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# Little Boxes

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### Cereal Packets

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Nurturing young mathematicians: teacher webinars

30 April (Primary), 1 May (Secondary)

30 April (Primary), 1 May (Secondary)

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Age 7 to 11

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I don't know whether you've had the same problem as me. I've found that I have loads of CDs and DVDs and they are not very tidy. I decided to collect them all together in their boxes and after putting them all the same way up I started putting them together into cuboid-type shapes. I found when I started that just two could be put together to give three different cuboids. Here's what they looked like:-

I've used different colours to show each box, just to make it clearer to see, but we're going to imagine each box is identical.

I then tried it with an extra box making three altogether. I moved them around and found that again I could make three different cuboids. These are the ones that I found:-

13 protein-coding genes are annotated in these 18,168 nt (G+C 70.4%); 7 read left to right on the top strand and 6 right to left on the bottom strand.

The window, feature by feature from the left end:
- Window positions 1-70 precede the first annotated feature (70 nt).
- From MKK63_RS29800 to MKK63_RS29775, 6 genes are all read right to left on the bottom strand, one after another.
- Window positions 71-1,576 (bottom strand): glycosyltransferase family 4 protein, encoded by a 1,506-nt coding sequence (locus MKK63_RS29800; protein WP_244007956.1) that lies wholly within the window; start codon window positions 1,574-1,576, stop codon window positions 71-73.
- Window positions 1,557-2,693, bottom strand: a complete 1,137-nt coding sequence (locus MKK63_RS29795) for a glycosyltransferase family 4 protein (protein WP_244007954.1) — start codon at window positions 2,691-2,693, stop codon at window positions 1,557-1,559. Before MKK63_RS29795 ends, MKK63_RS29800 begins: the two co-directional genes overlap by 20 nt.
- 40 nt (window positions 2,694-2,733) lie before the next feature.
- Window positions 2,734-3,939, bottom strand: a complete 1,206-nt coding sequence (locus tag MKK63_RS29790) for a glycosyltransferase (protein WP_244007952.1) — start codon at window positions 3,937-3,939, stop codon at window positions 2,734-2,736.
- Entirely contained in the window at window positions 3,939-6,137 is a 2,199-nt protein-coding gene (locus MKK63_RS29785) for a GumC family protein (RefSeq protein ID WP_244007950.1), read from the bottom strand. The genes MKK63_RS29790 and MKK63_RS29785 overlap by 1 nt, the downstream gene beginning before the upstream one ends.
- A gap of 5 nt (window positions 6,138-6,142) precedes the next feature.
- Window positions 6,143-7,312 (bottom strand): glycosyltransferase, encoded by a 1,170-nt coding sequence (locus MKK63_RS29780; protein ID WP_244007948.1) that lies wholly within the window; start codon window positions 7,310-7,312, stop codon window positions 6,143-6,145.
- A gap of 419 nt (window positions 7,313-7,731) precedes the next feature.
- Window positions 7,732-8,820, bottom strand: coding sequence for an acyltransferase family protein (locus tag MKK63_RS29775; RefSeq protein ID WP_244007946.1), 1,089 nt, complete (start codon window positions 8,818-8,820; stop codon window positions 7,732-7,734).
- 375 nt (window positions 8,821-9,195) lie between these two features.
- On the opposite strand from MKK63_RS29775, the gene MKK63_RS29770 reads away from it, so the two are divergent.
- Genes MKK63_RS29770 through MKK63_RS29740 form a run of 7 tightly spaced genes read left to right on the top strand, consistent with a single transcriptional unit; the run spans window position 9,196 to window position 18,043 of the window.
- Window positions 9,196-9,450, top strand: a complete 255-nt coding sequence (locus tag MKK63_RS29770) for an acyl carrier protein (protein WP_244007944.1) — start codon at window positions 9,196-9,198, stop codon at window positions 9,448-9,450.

But, perhaps like you, I've got lots of these boxes of CDs and DVDs. So I moved on to using four. Again I found three but realised that there were more that I could find. Here are the three:-

Well, you could try the same ideas. If you have not got CD/DVD
boxes it does not matter. You could use old match boxes or books
that are all the same size. In fact you can use any objects as long
as they are cuboid shaped and you have plenty of them that are
exactly the same. All you have to do is to find out how many
different cuboids you can make when you use fourof them, then five
of them, then six *etc.*

But notice that when you've put them together it does not matter which way up they are, they count as being the same. For example these three would count as being the same:-

Now that you've tried some, how about getting other friends and people at home to have a go and see what they all come up with - maybe you could work together?

Well, Good Luck.

How can you put five cereal packets together to make different shapes if you must put them face-to-face?